Kant's definition that ‘religion consists in our recognising all our duties as divine commandments’ is comprehended in our own for that definition represents only a later and higher stage of that original perception of something unseen and infinite which determines our moral acts. Nay if we go a step higher still and recognise religion as the surrender of the finite will to the infinite we have here again the fullest realisation of that primeval perception of the infinite as a power not entirely different from ourselves that makes for righteousness.
And while thus the highest conceptions of religion can be traced back as natural developments to that broad conception of religion on which our definition is based we shall find that the lowest forms of religion likewise are easily comprehended under it. Roskoff in his learned work Das Religionswesen der rohesten Naturvölker 1880 (The religion of the rudest races) which contains a most elaborate and exhaustive reply to Sir John Lubbock's theories defines the religion of these uncivilised tribes in the most general terms as ‘what lifts them above the real world.’ Much the same definition of religion is given by Hegel also. Here we have only to replace real by finite and we shall see that what he means is exactly what we mean by a ‘perception of something infinite beyond the finite world’ only that we qualify that perception of the infinite and restrict it to that class of perceptions which can influence the moral character of man.
I know in fact of no definition of religion—and I have dwelt in my lectures on the most important only—which cannot be accommodated within the wide boundaries of our own and what is even more important I know of no religion whether ancient or modern that cannot be caught in that wide net. Even Buddhism—I mean Southern Buddhism which refused to be caught by any other definition—cannot escape. Though Buddha declined to dogmatise on the Beyond and though from his unwillingness to predicate anything about it it dwindled down in the minds of some of his followers to a mere Nothing yet even that Nothing was not the finite or material world but lay beyond it undefined if not infinite. Buddha was lifted beyond the real world; and the practical side of Buddhism also its belief in transmigration and the never-resting wheel of the world presupposed a look that had pierced beyond the finite nay had raised the perception of the endless continuance of works or Karma into the most potent faith that could influence the moral character of man. ‘We are what we are’ as Buddha says in the very first verse of his Dhammapada ‘by what we have thought and done. As the cart follows on the heels of the ox that draws it so do our thoughts and deeds follow us.’ The experience of this finite world could not have taught him that lesson. It was a look backward and forward beyond the horizon of our experience—though not in his case a look upward—that alone could have taught Buddha that faith in absolute justice and eternal right which has made his religion the wonder of the world.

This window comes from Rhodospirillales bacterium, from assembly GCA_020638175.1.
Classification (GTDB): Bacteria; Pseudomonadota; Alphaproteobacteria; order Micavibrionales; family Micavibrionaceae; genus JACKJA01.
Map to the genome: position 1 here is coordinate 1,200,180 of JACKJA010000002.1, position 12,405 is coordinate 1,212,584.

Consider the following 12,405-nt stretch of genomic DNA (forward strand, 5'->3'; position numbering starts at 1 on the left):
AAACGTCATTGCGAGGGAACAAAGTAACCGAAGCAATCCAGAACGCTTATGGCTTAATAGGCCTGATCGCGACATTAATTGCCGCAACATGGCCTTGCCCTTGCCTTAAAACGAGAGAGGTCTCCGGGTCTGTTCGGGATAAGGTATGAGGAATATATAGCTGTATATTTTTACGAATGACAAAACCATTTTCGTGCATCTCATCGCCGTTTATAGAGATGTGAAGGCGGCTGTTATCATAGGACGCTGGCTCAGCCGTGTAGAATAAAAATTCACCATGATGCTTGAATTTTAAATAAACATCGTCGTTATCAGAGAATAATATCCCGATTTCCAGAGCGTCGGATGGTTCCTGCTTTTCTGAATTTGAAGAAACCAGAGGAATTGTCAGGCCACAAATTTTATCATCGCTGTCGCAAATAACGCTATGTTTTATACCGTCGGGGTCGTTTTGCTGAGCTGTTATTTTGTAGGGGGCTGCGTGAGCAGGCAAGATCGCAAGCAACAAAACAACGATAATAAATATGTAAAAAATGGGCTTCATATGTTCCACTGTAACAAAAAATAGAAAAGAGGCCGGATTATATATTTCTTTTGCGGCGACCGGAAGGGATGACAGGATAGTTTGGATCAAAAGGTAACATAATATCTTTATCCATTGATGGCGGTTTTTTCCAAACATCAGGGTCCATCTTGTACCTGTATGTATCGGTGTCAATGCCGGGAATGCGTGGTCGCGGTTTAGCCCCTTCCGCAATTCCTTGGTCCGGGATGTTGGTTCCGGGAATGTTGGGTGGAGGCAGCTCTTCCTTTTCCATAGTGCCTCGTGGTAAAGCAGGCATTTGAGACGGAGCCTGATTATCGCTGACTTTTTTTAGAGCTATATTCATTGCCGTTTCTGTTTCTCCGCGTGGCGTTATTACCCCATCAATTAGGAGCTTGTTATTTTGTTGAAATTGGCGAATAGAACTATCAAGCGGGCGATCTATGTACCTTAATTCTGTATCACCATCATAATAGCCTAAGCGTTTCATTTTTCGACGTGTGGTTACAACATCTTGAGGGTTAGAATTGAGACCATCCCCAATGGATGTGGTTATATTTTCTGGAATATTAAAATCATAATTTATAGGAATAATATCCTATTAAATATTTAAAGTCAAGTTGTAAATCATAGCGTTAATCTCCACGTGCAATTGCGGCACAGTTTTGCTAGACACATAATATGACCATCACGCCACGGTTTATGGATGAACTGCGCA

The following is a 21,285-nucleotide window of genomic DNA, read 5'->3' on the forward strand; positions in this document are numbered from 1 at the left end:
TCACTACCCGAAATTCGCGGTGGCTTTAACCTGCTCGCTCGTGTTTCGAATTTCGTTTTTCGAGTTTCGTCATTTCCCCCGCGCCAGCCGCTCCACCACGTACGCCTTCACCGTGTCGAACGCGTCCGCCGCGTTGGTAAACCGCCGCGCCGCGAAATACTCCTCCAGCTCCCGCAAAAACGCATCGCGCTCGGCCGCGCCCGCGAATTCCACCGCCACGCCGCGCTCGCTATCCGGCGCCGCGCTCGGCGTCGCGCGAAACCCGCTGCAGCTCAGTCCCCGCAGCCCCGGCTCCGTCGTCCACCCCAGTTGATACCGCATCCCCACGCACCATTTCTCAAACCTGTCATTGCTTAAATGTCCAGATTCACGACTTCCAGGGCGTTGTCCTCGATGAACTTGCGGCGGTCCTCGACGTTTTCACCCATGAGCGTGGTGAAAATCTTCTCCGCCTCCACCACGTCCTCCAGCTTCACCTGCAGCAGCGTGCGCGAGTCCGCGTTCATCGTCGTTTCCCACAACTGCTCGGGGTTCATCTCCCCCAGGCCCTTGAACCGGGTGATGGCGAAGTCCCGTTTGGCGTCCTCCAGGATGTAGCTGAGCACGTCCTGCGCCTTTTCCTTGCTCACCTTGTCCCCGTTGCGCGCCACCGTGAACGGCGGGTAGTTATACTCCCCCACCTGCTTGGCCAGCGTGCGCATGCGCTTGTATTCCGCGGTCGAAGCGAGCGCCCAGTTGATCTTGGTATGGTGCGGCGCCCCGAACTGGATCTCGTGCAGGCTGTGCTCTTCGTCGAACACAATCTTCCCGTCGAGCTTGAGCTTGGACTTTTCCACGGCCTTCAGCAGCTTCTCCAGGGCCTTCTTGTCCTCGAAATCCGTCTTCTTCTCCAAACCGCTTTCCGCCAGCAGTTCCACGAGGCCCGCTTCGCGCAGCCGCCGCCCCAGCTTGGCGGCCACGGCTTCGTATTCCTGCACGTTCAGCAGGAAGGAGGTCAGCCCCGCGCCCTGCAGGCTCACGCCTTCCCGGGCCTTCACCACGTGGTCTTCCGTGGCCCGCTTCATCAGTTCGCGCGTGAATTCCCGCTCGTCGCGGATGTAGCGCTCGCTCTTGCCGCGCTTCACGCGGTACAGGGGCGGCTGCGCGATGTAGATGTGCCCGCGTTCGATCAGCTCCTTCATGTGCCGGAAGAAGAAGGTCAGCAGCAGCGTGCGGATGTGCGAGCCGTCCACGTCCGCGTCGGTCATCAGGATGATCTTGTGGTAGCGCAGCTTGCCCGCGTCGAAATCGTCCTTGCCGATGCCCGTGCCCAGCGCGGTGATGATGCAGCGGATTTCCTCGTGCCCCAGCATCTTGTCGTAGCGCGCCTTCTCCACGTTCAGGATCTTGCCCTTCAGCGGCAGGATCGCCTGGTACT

• 1.

    Sayce, Hibbert Lectures, pp. 96, 156.

  • 2.

    See M. M., ‘Zephyros und Gâhusha,’ in Techmer's Internationale Zeitschrift für Allgemeine Sprachwissenschaft, 1 Band, 1 Heft, 1884.

  • 3.

    ‘Primus in orbe deos fecit timor,’ Statius, Theb. iii. 661.

  • 4.

    Lect. S.L. ii. 476.

  • 5.

    Hibbert Lectures, p. 807.

  • 6.

    See Sacred Books of the East, vol. iii.

  • 7.

    Ovid, Fast. vi. 241; Liv. xxii. 9 and 10; Cic. N. D. ii. 22; Leg. ii. 11; Hartung, Religion der Römer, ii. 262.

  • 8.

    The Rev. W. Gill informs me that in Mangaia (Hervey Group) they say, Kua renga koa, ‘You are yellow,’ or more fully, Kua renga koe i te akama, ‘You are yellow with shame.’ The brownish complexion of the nation seems to turn more yellow, while with us the white complexion becomes suffused with red. To turn white or pale is with us a sign of fear rather than of shame. I have myself watched a native of India with a light brown complexion, turning ashy grey when convicted of having told an untruth.

  • 9.

    Edited by Richard Morris, for the Early English Text Society, No. 23.

  • 10.

    See Flint, Theism, p. 216.

  • 11.

    Goldwin Smith, in Macmillan's Magazine, Feb. 1878.

  • 12.

    This question has been powerfully argued by Professor Lorimer in his Institutes of Law, Second Edition, 1880, pp. 186 seq. ‘I am glad,’ he writes, ‘that the doctrine of conscience is not taught, in this sense (as being an exceptional organ to decide what is right or wrong), by the present learned occupant of the Chair of Moral Philosophy in Edinburgh.’ It is, however, strongly held by the Professor of Divinity, Dr. Flint, who in his Lectures on Theism (p. 216) writes: ‘It is not more certain that by the eye we see colours, and that by the ear we hear sounds, than that by conscience we discern good and evil.’ See also an able pamphlet by Wayfarer, What the Conscience is, London, 1878.

  • 13.

    Der Cultusact war nicht etwa nur mit einem Gelage verbunden, sondern er war recht eigentlich ein Gelage.’ Gruppe, p. 277.